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There is enough of sadness to invite,
If only for the rose that died, — whose doom
Is Beauty's, - she that with the living bloom
Of conscious cheeks most beautifies the light;
There is enough of sorrowing, and quite
Enough of bitter fruits the earth doth bear,
Enough of chilly droppings for her bowl;
Enough of fear and shadowy despair,
To frame her cloudy prison for the soul !


Spring it is cheery,

Winter is dreary,
Green leaves hang, but the brown must fly;

When he's forsaken,
Wither'd and shaken,


What can an old man do but die ?

Love will not clip him,

Maids will not lip him, Maud and Marian pass him by ;

Youth it is sunny,

Age has no honey, What can an old man do but die ?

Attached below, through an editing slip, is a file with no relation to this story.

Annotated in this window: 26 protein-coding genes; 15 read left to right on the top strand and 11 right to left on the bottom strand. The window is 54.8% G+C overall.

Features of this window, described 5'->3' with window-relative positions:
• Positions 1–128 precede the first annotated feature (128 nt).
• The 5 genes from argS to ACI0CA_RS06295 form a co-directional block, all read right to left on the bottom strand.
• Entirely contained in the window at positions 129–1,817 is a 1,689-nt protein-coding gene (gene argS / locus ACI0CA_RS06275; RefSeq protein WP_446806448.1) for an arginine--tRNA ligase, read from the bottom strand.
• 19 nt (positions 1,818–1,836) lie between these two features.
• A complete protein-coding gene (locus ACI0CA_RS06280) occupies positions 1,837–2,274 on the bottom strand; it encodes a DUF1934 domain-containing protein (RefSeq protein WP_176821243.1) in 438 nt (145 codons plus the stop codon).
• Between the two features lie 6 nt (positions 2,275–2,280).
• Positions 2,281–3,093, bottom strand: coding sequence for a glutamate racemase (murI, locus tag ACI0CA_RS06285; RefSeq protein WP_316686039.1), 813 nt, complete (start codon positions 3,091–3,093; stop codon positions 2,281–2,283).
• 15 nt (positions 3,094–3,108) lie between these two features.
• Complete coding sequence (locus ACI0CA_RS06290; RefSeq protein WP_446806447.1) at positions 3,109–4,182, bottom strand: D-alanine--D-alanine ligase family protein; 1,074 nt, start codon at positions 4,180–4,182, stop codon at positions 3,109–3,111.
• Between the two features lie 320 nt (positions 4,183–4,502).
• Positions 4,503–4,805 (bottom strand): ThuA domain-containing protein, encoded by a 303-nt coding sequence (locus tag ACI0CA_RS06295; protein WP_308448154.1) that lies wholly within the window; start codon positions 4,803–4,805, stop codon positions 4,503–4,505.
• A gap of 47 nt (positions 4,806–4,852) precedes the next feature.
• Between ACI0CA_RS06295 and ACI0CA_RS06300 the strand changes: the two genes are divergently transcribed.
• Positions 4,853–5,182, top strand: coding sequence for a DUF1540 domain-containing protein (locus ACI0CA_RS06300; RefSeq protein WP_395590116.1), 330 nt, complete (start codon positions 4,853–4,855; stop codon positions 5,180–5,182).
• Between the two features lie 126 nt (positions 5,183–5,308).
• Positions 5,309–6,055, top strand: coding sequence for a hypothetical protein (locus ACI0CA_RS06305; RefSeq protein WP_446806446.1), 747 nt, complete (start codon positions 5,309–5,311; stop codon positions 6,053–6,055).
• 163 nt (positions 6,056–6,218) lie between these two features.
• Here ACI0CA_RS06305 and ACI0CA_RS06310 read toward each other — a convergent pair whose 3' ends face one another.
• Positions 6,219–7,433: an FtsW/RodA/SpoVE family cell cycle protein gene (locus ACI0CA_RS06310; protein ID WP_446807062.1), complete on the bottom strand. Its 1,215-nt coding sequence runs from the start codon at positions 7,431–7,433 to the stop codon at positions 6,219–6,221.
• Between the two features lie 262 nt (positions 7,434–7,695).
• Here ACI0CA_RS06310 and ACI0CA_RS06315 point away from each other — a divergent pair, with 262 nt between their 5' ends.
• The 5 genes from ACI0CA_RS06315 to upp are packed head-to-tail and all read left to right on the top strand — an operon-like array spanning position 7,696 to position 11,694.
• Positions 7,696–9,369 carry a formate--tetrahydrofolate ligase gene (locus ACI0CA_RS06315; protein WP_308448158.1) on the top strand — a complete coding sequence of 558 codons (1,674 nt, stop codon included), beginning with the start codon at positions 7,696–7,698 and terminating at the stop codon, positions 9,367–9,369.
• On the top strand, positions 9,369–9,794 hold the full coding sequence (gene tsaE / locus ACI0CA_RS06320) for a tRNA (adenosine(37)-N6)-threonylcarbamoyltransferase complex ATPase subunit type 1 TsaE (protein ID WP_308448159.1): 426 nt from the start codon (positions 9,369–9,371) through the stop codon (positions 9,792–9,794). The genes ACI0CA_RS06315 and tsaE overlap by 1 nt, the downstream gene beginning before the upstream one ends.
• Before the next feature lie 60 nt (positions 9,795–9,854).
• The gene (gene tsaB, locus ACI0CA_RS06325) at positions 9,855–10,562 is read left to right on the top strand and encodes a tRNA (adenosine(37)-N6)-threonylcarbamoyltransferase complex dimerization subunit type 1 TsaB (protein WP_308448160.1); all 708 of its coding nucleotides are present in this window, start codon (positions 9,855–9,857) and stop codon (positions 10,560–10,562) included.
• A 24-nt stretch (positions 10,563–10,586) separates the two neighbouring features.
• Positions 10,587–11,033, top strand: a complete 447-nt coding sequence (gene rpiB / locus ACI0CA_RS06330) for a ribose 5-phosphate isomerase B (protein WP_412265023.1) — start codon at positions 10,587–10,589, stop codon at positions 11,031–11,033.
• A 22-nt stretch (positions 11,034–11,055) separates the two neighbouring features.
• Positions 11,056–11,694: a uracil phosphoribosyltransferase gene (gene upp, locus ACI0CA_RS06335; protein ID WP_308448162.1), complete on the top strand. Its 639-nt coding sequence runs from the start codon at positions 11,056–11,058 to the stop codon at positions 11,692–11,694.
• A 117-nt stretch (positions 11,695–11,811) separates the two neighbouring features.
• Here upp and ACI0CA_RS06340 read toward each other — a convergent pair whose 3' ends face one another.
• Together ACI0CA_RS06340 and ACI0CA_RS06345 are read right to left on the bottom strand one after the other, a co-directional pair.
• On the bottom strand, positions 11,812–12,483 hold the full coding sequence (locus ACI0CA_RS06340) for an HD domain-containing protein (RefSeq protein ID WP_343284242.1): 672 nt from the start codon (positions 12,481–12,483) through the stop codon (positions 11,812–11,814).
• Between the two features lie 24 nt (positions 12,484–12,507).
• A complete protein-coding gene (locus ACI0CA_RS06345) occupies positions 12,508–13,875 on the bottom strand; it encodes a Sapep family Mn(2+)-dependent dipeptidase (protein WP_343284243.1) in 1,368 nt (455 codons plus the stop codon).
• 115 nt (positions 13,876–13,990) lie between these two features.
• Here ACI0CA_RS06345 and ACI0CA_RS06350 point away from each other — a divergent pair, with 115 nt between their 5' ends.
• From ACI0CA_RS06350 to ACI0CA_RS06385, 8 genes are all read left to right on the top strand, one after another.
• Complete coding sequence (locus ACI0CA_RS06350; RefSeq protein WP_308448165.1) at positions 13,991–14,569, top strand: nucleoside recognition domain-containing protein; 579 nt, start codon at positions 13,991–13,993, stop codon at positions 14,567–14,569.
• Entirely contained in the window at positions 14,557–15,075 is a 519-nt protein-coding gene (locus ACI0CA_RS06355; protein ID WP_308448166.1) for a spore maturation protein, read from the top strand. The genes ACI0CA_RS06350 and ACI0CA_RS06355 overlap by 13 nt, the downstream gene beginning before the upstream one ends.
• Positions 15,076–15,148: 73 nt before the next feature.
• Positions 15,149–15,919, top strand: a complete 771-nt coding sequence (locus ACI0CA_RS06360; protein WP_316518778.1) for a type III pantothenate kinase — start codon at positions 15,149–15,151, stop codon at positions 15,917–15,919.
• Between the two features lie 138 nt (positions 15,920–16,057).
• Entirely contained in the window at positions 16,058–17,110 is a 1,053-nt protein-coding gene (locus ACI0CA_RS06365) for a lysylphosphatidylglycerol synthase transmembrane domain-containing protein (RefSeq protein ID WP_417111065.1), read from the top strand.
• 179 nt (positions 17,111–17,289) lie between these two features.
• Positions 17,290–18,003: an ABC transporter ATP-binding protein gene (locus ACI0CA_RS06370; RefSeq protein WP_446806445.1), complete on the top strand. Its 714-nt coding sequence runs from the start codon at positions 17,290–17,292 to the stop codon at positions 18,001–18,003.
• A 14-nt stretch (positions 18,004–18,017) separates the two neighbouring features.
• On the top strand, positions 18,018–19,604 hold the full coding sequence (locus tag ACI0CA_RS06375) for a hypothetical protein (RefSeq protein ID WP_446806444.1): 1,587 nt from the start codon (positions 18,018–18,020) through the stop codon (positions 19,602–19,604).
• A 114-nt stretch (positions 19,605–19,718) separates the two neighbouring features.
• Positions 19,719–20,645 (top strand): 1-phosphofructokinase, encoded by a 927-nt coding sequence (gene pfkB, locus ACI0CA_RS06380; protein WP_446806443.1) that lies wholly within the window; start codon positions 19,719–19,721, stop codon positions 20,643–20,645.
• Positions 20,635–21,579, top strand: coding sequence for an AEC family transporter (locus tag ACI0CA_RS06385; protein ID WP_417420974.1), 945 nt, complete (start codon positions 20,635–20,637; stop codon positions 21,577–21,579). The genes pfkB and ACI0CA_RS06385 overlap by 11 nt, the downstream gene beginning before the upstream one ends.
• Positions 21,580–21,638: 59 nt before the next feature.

June it was jolly,

O for its folly!
A dancing leg and a laughing eye ;

Youth may be silly,
Wisdom is chilly,

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What can an old man do but die ?

Friends, they are scanty,

Beggars are plenty,
If he has followers, I know why ;

Gold's in his clutches,

(Buying him crutches !) – What can an old man do but die ?


GIVER of glowing light ! Though but a god of other days,

The kings and sages

Of wiser ages
Still live and gladden in thy genial rays !

King of the tuneful lyre,
Still poets' hymns to thee belong;

Though lips are cold
Whereon of old

Thy beams all turn’d to worshipping and song !

Lord of the dreadful bow,
None triumph now for Python's death ;

But thou dost save

From hungry grave
The life that hangs upon a summer breath.

Father of rosy day,
No more thy clouds of incense rise ;

But waking flow'rs
At morning hours,

Give out their sweets to meet thee in the skies.

God of the Delphic fane,
No more thou listenest to hymns sublime ;

But they will leave
On winds at eve,

A solemn echo to the end of time,


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